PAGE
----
This Nose-Picking Lemur Is Just Like Us Humans, Disgusting!
This furry little rascal was caught picking its nose with its long finger during the night, and it seemed to be enjoying it. We humans have all been there before, picking our boogers as children.
A group of scientists were studying the behavior of an endangered species of lemur that resides in Madagascar which is the “Aye-aye”. Their study was titled 'A review of nose picking in primates with new evidence of its occurrence in Daubentonia madagascariensis,” in which “Daubentonia madagascariensis” stands for the scientific name of the lemur.
According to the researchers, the lemur is actually being held captive at the Duke Lemur Center in North Carolina, and she is named Kali. The fascinating video was recorded by Anne-Claire Fabre, a biologist at the University of Bern and lead study author.
'It was inserting the entire length and, when you look at the length of its head, it was like - where is it going?' Fabre said. 'I wondered - is it inserting it into its brain? It was so weird and seemed impossible.'
Lemur recorded picking its nose for the first time
In the video above, we can see Kali sticking her long finger right up her nostrils and picking her boogers, which she then appears to have eaten. Kali may have done this simply out of curiosity, or perhaps she has been doing this for a long time already. The lemur has six fingers, one of which she uses for her personal nose picking.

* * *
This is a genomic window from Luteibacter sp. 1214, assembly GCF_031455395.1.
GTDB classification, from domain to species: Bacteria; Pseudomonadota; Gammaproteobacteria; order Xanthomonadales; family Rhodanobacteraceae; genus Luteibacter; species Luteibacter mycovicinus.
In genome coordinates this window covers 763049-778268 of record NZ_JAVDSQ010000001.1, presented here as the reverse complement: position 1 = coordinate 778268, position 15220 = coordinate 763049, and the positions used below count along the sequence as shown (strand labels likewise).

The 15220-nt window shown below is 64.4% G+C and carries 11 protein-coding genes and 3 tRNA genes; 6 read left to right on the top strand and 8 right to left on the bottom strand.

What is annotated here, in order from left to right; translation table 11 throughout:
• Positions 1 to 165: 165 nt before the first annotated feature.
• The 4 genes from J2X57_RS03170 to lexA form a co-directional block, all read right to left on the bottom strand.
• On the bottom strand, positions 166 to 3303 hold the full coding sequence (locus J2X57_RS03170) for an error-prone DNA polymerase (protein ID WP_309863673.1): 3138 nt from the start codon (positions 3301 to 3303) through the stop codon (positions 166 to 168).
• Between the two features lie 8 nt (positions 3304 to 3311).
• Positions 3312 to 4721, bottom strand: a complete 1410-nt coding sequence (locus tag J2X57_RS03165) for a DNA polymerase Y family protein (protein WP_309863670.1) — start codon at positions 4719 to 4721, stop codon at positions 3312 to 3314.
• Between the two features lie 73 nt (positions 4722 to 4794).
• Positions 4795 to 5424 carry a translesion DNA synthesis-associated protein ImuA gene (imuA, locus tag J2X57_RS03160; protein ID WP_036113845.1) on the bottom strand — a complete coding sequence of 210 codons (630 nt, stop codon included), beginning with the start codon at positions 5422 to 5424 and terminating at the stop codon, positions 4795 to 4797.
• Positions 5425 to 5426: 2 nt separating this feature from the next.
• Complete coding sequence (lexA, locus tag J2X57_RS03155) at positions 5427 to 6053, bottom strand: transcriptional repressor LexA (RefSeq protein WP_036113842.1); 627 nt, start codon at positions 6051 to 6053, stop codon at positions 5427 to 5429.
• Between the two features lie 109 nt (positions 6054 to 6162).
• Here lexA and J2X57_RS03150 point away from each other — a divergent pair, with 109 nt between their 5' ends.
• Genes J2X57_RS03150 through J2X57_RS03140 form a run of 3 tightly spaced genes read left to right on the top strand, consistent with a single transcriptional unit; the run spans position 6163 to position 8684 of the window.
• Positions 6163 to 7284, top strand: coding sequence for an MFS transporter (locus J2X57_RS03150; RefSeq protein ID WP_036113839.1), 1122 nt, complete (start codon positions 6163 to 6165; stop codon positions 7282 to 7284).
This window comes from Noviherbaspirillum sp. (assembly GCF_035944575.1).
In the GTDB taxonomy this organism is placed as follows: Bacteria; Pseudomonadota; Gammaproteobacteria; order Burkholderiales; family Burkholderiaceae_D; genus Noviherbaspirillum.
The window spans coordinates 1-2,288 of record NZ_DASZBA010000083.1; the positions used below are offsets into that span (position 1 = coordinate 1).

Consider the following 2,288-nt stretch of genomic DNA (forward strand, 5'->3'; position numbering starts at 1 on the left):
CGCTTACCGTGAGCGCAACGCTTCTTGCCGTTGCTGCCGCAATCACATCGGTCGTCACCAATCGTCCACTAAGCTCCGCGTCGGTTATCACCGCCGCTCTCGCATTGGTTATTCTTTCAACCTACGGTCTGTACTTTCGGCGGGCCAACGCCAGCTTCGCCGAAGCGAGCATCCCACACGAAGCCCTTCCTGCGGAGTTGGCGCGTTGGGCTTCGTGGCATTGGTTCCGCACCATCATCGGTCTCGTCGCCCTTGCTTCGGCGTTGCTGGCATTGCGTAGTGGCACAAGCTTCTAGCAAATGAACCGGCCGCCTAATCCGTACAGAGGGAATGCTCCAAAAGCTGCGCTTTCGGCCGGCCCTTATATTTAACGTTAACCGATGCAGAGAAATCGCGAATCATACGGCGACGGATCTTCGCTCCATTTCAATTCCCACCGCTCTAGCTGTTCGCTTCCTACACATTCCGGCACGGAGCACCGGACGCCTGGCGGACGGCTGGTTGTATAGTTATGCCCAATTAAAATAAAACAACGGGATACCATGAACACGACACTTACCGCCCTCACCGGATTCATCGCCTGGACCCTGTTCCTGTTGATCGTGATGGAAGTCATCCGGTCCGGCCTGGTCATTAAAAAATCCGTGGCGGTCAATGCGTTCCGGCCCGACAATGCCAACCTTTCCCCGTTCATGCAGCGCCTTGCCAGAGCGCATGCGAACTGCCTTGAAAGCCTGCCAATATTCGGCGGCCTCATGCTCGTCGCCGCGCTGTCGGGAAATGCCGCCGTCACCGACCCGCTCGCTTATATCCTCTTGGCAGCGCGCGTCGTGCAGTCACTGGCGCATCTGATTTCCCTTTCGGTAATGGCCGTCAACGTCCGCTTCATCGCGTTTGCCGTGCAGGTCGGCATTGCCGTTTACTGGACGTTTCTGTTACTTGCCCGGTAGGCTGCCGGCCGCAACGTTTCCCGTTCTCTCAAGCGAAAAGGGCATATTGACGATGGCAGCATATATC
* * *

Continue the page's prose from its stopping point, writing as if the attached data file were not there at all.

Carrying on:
According to wildlife biologists, these Aye-ayes mainly use their elongated fingers to scrape out food from plants and trees. But recently, it seems that there’s another way to “use” their fingers. It's not the first time animals have been observed picking their noses; chimps and gorillas both have the comical habit.
The lemur's behavior astounded the study's co-author, Roberto Portela Miguez. 'We were in for an even bigger surprise when we used CT scanning to see how the nose picking works internally,' he said.
Following the humorous encounter with our furry friend, biologists performed a CT scan on the lemur following its nose-picking session. The lemur's finger is labeled in green on the image shown below.
'We really think this behaviour is understudied because it's really seen as a bad habit,' Fabre explained. Human studies on the particular behavior have revealed some information as to how common the lemur's habit is, disclosing that the majority of us humans pick our noses frequently but are obviously ashamed to admit it.
As per Professor Fabre, the aye-aye's nose picking could be beneficial to other species since many animals, including chimps and gorillas, express a similar habit. 'I think we really need to investigate it'.